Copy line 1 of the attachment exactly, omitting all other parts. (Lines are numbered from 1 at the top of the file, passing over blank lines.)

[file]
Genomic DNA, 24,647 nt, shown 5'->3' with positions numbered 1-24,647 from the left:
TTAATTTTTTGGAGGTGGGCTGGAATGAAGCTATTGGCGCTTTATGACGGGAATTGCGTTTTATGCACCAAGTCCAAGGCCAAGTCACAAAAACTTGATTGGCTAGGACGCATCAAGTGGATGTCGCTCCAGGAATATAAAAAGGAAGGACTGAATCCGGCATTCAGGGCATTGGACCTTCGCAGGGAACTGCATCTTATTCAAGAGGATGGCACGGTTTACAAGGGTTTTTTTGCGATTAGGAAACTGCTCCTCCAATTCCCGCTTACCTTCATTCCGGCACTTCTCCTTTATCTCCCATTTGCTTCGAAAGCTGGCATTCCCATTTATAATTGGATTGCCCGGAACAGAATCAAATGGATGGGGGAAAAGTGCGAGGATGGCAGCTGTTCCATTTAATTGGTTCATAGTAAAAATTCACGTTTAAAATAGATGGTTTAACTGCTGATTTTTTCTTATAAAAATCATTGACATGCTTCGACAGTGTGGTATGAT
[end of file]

Genomic DNA, 24,647 nt, shown 5'->3' with positions numbered 1-24,647 from the left: